In the spring of 2017, I started my blog, meganwaldrep.com. The Sentinel was fiercely analog, much to its demise, so the blog was a means to make my columns searchable and create an online portfolio for future freelance gigs. That evolved to weekly blogging about sailing and lessons on setting personal deadlines.
At that time, Chris and I lived and cruised on a sailboat from Washington to Mexico. We’d leave the boat in Mexico during the summers while Chris commercially fished sockeye salmon in Bristol Bay, Alaska. I freelanced while living near family and friends in North Carolina and reunited with Chris after the fishing season to continue our sailing adventures. Even then, I wasn’t familiar with what commercial fishing entailed or how to maintain a healthy relationship in a long-distance relationship like this. My experience as an Army kid felt similar to the trials and challenges of fishing families and what military spouses deal with, so I took to Google and was shocked not to find one piece online that gave insight into handling this unique lifestyle.
That’s when I wrote a blog called 9 Things You Should Know About Dating a Fisherman. Emails trickled in from women worldwide thanking me for the post. As readers left comments, I kept writing, diving deeper into the nuances of the lifestyle to help others feel less alone, myself included. I niched my blog to the Partners of Commercial Fishermen (POCF) community, representing girlfriends, fiances, wives, and romantic partners of commercial fishermen. I chose the word “partners” because “fishermen’s wives” felt exclusive. Dating, engaged, married, or committed partners equally deal with the same joys and challenges of the commercial fishing lifestyle, and everyone deserves acknowledgment.
We sold the sailboat in 2019 and bought a commercial lobster boat to invest in a fishing business in Southern California. We’ve since bought a home in Wilmington, North Carolina, which we travel to at the end and beginning of each lobster season in our slightly built-out Sprinter Van, which we call “Guitaré” (pronounced “guitar-aye”). Such is the bicoastal life!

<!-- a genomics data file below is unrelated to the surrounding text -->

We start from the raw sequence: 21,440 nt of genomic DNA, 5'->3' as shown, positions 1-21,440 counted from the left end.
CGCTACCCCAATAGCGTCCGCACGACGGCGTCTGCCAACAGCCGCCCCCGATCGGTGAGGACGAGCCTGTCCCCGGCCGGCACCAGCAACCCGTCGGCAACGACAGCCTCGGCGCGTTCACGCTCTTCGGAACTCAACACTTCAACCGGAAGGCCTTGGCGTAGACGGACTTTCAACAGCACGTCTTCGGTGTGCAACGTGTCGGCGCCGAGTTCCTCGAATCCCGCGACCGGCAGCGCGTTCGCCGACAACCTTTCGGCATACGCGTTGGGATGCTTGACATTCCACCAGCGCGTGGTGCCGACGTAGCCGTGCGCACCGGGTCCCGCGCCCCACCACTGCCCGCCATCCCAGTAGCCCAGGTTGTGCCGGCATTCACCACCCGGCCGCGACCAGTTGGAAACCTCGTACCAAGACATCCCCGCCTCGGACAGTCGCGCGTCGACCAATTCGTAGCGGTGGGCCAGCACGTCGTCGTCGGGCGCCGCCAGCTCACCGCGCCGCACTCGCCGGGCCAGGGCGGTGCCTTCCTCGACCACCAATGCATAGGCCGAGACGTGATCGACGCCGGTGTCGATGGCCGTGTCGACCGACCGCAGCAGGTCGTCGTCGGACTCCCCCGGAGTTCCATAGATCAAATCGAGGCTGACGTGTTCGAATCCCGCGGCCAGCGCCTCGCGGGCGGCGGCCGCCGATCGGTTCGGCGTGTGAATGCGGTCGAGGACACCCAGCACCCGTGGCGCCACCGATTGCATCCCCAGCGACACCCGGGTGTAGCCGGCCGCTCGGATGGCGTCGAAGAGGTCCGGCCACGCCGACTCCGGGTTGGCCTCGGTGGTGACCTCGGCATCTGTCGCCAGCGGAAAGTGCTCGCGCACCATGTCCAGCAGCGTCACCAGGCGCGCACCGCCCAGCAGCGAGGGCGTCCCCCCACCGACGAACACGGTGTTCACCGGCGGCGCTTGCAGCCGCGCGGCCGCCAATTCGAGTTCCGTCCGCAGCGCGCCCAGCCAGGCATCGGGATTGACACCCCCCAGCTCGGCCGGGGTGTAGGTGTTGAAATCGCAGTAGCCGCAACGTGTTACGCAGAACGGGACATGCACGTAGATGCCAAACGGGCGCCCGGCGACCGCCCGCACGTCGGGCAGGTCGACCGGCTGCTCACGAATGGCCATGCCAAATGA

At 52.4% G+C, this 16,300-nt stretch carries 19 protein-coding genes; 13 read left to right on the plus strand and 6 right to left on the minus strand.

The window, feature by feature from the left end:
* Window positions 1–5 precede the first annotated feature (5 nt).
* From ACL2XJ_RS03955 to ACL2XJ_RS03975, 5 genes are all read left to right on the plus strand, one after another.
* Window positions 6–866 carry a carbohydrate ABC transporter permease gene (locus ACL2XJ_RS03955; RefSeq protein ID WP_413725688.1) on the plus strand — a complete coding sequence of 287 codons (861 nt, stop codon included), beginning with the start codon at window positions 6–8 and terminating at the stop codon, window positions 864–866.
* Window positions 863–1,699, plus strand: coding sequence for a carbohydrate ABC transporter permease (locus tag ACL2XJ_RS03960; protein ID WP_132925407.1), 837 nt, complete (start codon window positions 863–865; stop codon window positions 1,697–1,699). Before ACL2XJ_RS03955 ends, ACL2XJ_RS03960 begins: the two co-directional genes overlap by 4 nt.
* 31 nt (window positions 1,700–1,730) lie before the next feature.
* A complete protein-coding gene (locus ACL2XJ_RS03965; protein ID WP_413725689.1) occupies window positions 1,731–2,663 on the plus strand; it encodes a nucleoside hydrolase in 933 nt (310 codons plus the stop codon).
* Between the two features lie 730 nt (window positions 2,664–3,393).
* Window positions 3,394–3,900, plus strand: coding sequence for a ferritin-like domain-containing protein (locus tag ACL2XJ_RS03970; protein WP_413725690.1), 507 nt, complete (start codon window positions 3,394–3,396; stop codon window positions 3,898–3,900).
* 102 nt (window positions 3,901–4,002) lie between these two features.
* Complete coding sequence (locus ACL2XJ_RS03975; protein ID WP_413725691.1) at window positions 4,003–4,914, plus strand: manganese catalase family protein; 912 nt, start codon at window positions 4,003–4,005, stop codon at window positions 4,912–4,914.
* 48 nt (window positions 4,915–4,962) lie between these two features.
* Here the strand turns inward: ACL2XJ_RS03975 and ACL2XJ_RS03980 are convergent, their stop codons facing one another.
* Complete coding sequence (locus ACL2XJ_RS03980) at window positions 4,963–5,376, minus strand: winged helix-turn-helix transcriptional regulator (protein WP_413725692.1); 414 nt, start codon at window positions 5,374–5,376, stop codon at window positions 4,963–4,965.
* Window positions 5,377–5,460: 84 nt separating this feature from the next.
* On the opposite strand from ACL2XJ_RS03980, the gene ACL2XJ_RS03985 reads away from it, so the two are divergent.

I now focus my journalism career on seafood and commercial fishing to personalize the industry by sharing real stories of the people and families behind each catch.
Every day is a privilege to represent and support our incredibly unique community. It has truly become my life’s purpose, and thank you for being a part of it! I can’t believe how far we’ve come and how many amazing opportunities we have to grow. 💓
I plan to expand the POCF community’s global reach and continue to network with other fishermen’s wives groups and commercial fishing organizations, both nationally and internationally, to create the necessary resources to support the community. I will continue to connect POCFs worldwide through a private online forum, a podcast with inspirational stories and actionable advice, a lifestyle blog filled with helpful resources, and daily social media Stories and posts to make partners feel seen, heard, and less alone in this unique and adventurous lifestyle.
Thank you so much for being here. I invite you to stay around, get comfortable, and become part of our loving crew! Let me know if you need anything. I am here.
With Love & #POCFPride!